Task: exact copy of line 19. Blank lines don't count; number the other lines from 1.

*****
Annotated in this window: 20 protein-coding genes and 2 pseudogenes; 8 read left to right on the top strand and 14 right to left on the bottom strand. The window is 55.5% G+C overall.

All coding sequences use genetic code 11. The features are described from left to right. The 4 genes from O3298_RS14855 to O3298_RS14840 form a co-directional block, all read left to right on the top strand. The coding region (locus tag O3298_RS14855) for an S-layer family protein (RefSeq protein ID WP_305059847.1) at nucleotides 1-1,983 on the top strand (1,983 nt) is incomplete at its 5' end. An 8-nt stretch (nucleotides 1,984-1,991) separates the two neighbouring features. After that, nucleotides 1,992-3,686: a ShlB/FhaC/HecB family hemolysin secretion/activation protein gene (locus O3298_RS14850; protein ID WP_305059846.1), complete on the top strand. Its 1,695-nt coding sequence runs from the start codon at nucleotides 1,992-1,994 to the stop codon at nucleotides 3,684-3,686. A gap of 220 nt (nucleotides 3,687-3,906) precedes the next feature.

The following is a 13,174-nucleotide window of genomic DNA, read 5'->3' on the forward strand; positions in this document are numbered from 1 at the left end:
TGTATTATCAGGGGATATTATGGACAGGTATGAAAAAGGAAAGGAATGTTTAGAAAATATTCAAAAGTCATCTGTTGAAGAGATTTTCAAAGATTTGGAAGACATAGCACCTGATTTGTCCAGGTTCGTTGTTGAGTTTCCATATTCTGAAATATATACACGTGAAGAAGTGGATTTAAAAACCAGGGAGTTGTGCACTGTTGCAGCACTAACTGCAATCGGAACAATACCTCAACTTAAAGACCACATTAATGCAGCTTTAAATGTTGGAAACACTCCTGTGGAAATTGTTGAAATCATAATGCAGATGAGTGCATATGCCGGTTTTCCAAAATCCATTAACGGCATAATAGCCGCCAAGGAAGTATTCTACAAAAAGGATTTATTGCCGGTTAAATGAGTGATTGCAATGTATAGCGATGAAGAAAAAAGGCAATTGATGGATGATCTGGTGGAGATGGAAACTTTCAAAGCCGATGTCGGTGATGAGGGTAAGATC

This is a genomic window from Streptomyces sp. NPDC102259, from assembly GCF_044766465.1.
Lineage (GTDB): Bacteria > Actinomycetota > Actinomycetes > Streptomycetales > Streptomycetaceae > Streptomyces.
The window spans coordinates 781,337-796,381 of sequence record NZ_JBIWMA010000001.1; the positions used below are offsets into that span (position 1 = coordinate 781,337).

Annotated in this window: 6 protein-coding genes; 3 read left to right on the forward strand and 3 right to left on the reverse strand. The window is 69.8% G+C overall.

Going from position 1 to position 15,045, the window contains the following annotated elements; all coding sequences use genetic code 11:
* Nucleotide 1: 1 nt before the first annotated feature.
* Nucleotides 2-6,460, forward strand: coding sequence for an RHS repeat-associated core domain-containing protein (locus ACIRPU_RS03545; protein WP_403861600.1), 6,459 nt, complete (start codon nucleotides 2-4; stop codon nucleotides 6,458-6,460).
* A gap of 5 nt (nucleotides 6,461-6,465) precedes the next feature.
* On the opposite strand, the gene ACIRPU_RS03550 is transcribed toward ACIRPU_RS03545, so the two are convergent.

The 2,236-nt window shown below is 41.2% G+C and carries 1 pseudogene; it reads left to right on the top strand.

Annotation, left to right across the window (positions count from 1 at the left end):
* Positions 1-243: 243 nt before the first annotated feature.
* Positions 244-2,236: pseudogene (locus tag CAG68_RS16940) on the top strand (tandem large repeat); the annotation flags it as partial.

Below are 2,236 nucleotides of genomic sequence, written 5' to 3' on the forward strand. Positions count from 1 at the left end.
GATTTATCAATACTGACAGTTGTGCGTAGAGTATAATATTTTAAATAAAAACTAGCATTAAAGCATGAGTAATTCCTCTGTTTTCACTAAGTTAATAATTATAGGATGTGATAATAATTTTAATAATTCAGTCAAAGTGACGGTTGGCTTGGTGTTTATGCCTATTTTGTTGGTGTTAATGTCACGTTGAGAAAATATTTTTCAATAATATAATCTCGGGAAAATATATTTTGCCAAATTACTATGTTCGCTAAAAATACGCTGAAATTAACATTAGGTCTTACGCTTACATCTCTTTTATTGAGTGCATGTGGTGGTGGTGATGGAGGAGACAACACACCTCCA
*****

GATTTATCAATACTGACAGTTGTGCGTAGAGTATAATATTTTAAATAAAAACTAGCATTAAAGCATGAGTAATTCCTCTGTTTTCACTAAGTTAATAATTATAGGATGTGATAATAATTTTAATAATTCAGTCAAAGTGACGGTTGGCTTGGTGTTTATGCCTATTTTGTTGGTGTTAATGTCACGTTGAGAAAATATTTTTCAATAATATAATCTCGGGAAAATATATTTTGCCAAATTACTATGTTCGCTAAAAATACGCTGAAATTAACATTAGGTCTTACGCTTACATCTCTTTTATTGAGTGCATGTGGTGGTGGTGATGGAGGAGACAACACACCTCCA